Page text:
I had an interesting opportunity to visit Quito for a long weekend with my bike. I spent 6 weeks in Quito 10 years ago while finishing a motorcycle trip, so I was excited to go back and explore it from a bicycling point of view.
First, Quito has been running a Ciclovia event called Ciclopaseo since 2003. It’s now a weekly event using some of the largest roads through Quito.
Second, Quito has a long ways to go, but has some great bike lanes and other infrastructure. I noticed that there aren’t any lanes with just paint — they all have some sort of vertical delineator. The paving surface may be terrible, but it’s an actual protected bike lane.
Finally, Quito’s “old airport” has been closed in the past few years. It’s been a long time coming, and was necessary not only to move out of the city but also to get much longer runways. The old airport has been turned into a large park, Parque Bicentenario. There’s a long way to go with their plans for the park, but there’s some art between the runways and the runways themselves have been striped for those who want to exercise on foot or by wheel.
It’s heartening to see so many transit modes in Quito. Biking isn’t easy — the city is at 9200 feet — but it’s a fairly low-cost way of traversing the city. Plus, there’s an electric trolleybus line and a subway that is well under construction. Those are huge changes over the poorly-tuned turbo diesel buses.
— Ted Timmons, @tedder42 on Twitter and firstname.lastname@example.org.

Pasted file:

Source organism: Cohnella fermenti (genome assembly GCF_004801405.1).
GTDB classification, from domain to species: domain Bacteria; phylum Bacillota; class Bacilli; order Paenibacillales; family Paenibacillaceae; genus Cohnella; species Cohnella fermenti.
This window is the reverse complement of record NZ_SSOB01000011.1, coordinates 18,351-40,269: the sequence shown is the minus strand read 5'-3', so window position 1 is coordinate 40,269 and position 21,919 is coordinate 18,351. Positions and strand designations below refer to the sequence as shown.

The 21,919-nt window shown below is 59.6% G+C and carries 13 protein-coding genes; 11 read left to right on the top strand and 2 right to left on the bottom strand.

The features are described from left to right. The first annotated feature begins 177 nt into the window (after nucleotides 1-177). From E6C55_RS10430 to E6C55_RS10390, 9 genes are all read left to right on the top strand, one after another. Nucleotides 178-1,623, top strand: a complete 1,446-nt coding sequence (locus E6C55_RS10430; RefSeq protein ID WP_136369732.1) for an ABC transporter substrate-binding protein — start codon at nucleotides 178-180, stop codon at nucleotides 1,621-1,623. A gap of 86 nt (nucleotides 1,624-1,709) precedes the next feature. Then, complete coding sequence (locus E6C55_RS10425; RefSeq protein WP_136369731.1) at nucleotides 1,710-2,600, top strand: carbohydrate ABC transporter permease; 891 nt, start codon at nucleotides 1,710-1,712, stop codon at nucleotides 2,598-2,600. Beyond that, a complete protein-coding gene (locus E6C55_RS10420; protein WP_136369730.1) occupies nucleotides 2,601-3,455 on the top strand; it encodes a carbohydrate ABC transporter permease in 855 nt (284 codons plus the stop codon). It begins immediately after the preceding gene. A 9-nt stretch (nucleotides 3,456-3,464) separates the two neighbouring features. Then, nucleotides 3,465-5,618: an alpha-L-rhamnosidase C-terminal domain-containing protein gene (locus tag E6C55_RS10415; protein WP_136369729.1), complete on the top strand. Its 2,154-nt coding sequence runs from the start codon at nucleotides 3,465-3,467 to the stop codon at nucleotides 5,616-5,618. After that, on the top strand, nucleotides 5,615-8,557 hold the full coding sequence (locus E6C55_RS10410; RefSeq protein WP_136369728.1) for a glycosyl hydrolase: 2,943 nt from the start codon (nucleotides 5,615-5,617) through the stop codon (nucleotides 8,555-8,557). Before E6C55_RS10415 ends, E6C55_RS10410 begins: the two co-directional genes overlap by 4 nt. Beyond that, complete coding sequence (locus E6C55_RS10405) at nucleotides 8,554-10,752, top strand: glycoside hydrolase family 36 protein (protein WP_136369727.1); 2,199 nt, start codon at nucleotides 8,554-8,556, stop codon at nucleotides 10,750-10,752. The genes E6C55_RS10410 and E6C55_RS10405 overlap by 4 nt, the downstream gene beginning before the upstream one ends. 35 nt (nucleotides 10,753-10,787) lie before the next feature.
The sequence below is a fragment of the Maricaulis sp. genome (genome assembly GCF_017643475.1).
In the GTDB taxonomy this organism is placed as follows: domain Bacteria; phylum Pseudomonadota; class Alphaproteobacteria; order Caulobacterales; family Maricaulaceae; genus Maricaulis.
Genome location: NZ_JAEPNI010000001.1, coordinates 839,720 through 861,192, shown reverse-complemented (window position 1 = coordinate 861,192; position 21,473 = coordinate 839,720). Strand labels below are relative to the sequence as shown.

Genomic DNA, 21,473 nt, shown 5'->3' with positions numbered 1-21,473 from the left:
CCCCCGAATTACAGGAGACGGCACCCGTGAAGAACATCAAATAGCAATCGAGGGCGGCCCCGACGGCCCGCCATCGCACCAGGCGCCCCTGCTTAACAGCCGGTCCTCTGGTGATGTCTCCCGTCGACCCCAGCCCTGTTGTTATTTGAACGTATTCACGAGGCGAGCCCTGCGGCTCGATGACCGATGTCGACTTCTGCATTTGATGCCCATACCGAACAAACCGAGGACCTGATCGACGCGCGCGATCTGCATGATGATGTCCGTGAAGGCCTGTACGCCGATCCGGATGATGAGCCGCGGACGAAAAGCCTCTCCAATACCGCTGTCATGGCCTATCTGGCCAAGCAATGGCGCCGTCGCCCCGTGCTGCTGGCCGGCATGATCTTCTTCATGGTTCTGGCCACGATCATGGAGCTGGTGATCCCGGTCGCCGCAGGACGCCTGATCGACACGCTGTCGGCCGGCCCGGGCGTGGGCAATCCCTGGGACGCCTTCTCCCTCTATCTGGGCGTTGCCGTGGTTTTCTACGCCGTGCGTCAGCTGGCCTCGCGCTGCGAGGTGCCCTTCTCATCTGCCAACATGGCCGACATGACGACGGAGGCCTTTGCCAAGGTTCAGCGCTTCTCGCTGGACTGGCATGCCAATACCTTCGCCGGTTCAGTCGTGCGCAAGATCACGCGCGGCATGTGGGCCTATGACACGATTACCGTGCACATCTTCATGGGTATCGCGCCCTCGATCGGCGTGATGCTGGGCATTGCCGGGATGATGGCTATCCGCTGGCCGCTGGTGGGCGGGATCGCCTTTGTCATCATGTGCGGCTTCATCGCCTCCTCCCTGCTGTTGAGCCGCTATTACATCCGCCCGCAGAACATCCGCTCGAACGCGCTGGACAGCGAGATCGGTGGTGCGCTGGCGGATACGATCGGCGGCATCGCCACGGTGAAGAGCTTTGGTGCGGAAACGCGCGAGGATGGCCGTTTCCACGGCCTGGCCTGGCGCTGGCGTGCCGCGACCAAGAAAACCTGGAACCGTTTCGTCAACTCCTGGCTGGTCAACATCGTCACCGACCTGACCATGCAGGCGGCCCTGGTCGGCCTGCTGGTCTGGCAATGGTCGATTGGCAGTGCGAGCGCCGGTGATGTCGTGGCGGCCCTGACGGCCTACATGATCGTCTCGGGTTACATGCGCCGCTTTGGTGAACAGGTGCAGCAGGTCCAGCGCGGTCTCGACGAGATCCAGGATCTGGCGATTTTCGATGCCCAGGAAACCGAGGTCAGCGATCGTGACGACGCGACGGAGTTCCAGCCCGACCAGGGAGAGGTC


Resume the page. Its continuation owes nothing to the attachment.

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I lived very close to that airport for 6 months, and close to the Parque Metripolitano. You know what else Quito has in spades, MOUNTAIN BIKING. In a city with wildlife, parks, and 2.5 million people. Its far more bike friendly (as in likely to not die in traffic), than Portland is. Awesome photos, I miss my time there.
I was in Quito in ’94- I liked it then and it looks like it is even better now! Thanks for the great, informative write-up!
I’m really enjoying all of these contributor posts!
Something I find interesting is that, even though I know those plastic wands wouldn’t do much to prevent a car from swerving into the bike lane, it still feels like a safer and more appealing bike lane (compared to paint-only) when I look at the photo.
No one wants to hit stuff, so when the wands are present it forces people driving to be vigilant every 5-10 feet, rather than intermittently when people are present. It definitely calms traffic.
I see these photos as a caution story of what we are likely to get, and in fact have been getting, if we don’t grow smarter. Substandardly narrow unmaintained channels with obstacles that can take down a cyclist but really provide only a visual impediment to motorists is no way to move cycling forward, imo.
You’re absolutely right. I have noticed that over here in Bend, that the City is re-paving streets like crazy. BUT, more often than not, they stop the new pavement at the bike lane line. It has gotten so bad, that there is now a 1 or 2″ berm at the edge of lane, added to the bumpier and bumpier bike lane pavement. And, when they do re-pave the bike lane, they do not raise the storm drain level, so now we have a 3-5″ sharp drop if you’re not paying attention. I even talked to the guy who ran the local bike advocacy blog a couple of years ago, and he said the City promised him they would stop doing this, but they lied to him.
One of the favorite things I did in Quito 7 years ago was mountain bike down from the 14,000 level of Cotapaxi. Highly recommended!
I managed to climb it. I would definitely go back and do more riding in Ecuador, its a fantastically warm culture, with a love of the environment, and a love of adventure. I didn’t here of any bike tours at the time I was there, but it would be worth it to do a tour down there ( MTB of course).
And after all that adventure high in the Andes, you can bus down to Banos de Ambato and soak in the hot baths under Tunguraua! (sp?), an active volcano.